Americans want to rebuild roads, bridges, but not at cost of taxes: Reuters Poll
Reuters reports, "Americans want a federal infrastructure program to focus on rebuilding aging roads and bridges, but are reluctant to use federal dollars for such projects, according to a Reuters polls released on Thursday... According to the Dec. 16-Jan. 12 poll, most Americans said a federal infrastructure program should focus on improving existing roads and bridges. They expressed less interest in mass transit, new roads and new technology. Americans also expressed little interest in paying for such a program. Some 51 percent of respondents said they did not want a higher tax bill as a result, and 56 percent said they do not want the government to borrow money to pay for infrastructure."

Happy reading, and happy weekend!

Saturday, January 21, 2017

This Week in Transportation: January 21, 2017

This week in transportation, President Trump referenced infrastructure in his inaugural address, a Cabinet appointee came out in support of public investment, and opposition to a new Amtrak line gained traction in Rhode Island. Here are the most important and interesting transportation stories from the past week:

Here's what Trump said about infrastructure in his Inaugural Address
During his Inaugural Address, incoming President Donald Trump mentioned transportation infrastructure twice. My blog post highlights those two mentions and what they might mean for future policy.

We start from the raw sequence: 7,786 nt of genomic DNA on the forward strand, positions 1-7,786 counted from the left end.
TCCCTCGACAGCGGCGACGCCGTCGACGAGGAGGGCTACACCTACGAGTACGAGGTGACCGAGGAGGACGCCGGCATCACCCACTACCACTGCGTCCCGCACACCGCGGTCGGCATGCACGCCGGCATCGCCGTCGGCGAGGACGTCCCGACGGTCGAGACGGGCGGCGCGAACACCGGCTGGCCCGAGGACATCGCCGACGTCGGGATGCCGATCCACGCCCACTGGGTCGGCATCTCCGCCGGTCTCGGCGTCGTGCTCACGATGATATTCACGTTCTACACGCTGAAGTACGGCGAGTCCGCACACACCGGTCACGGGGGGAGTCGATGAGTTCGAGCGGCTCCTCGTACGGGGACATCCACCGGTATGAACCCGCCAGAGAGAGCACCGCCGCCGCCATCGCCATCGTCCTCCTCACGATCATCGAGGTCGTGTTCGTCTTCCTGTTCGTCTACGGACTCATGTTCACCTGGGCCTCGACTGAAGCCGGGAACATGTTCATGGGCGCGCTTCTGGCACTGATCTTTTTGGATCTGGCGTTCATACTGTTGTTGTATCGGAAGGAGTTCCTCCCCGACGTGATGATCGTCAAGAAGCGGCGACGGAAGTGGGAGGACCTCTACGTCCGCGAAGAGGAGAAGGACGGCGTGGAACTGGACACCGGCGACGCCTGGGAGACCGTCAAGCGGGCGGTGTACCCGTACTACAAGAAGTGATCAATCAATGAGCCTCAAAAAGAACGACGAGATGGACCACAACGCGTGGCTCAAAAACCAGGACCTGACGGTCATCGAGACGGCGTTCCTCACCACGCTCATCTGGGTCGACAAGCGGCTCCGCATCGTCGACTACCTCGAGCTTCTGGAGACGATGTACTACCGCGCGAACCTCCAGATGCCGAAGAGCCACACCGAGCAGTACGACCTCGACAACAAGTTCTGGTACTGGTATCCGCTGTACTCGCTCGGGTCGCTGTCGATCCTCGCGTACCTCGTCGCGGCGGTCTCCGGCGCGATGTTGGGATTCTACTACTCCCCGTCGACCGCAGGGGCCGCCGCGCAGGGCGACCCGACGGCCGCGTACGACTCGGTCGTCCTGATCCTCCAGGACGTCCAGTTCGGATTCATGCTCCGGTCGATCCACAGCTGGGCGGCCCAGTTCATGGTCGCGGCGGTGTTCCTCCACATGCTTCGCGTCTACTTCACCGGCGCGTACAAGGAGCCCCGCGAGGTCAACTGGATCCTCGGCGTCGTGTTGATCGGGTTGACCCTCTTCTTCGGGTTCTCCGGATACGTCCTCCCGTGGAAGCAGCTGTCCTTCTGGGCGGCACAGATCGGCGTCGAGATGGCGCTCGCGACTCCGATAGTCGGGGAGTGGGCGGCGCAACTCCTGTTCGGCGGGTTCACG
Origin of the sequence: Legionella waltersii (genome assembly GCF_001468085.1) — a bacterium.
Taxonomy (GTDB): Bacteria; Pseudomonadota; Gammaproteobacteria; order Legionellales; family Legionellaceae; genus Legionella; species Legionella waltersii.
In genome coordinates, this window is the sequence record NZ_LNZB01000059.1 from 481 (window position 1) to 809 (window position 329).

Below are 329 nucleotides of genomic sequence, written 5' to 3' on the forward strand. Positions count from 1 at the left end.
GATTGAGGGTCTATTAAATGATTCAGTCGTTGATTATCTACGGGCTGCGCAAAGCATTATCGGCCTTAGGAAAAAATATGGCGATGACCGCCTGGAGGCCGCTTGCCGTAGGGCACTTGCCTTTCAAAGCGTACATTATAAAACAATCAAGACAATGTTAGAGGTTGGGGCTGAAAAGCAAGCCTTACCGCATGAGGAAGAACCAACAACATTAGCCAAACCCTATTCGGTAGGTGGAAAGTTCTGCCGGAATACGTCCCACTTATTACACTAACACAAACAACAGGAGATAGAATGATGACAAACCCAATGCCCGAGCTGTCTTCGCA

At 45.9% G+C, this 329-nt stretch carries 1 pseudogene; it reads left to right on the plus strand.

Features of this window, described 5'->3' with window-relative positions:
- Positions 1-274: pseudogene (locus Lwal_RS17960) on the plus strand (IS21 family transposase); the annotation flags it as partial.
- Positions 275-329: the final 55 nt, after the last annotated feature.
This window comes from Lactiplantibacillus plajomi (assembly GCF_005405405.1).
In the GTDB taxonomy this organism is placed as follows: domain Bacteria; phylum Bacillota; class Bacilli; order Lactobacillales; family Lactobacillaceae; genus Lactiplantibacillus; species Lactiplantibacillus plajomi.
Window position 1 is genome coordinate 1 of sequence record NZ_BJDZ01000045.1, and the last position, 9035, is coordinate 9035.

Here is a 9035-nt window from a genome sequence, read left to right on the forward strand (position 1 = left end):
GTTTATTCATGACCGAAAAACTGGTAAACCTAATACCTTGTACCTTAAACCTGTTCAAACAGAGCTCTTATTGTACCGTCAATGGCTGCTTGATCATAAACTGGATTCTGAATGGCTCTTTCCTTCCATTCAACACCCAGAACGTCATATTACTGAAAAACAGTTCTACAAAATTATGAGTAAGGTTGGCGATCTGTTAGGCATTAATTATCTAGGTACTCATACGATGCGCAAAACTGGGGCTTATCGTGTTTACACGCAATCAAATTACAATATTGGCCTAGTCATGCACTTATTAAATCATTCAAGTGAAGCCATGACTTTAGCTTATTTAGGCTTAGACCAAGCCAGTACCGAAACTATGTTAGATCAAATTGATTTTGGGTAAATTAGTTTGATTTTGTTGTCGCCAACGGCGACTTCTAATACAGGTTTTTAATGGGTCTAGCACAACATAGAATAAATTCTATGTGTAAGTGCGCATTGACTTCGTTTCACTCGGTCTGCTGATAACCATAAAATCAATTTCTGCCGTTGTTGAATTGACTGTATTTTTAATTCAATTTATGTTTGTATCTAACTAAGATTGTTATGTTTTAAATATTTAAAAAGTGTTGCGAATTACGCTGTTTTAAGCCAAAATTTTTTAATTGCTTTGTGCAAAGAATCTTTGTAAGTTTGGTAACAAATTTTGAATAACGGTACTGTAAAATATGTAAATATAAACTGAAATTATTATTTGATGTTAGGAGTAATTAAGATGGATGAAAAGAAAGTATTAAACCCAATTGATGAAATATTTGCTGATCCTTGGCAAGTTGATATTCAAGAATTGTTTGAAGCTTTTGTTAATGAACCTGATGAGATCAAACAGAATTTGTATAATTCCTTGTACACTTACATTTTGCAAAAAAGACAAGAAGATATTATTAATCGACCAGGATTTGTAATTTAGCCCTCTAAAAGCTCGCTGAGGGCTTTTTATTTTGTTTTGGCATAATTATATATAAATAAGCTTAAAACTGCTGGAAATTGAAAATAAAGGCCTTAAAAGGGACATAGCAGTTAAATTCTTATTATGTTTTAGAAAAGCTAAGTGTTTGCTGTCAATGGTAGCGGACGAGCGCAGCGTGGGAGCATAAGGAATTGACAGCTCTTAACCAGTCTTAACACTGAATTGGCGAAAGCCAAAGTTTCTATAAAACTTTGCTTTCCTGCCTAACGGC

Poll: Majority opposes Trump's current plan for infrastructure
A new poll out from the Washington Post and ABC News found that a strong majority of Americans oppose Trump's current plan for rebuilding our infrastructure, which relies heavily on incentivizing private companies to build infrastructure they could toll. 66% somewhat or strongly oppose the plan, while just 29% strongly or somewhat support it.

Trump’s Commerce pick backs public spending on transportation
The Hill reports, "Amid concerns from rural Republicans on Wednesday, President-elect Donald Trump’s nominee to lead the Commerce Department voiced support for public investments in transportation. Wilbur Ross, who co-authored the private funding-focused infrastructure proposal that Trump floated on the campaign trail, assured senators during his confirmation hearing that the concept of using private financing was not the “be all and end all” solution...'“The infrastructure paper I put out was meant to provide another tool, not to be the be all and end all,' Ross told the Commerce, Science and Transportation Committee. 'There will be some necessity for [direct federal spending on transportation], whether it’s in the form of guarantees or direct investment or whatever.'"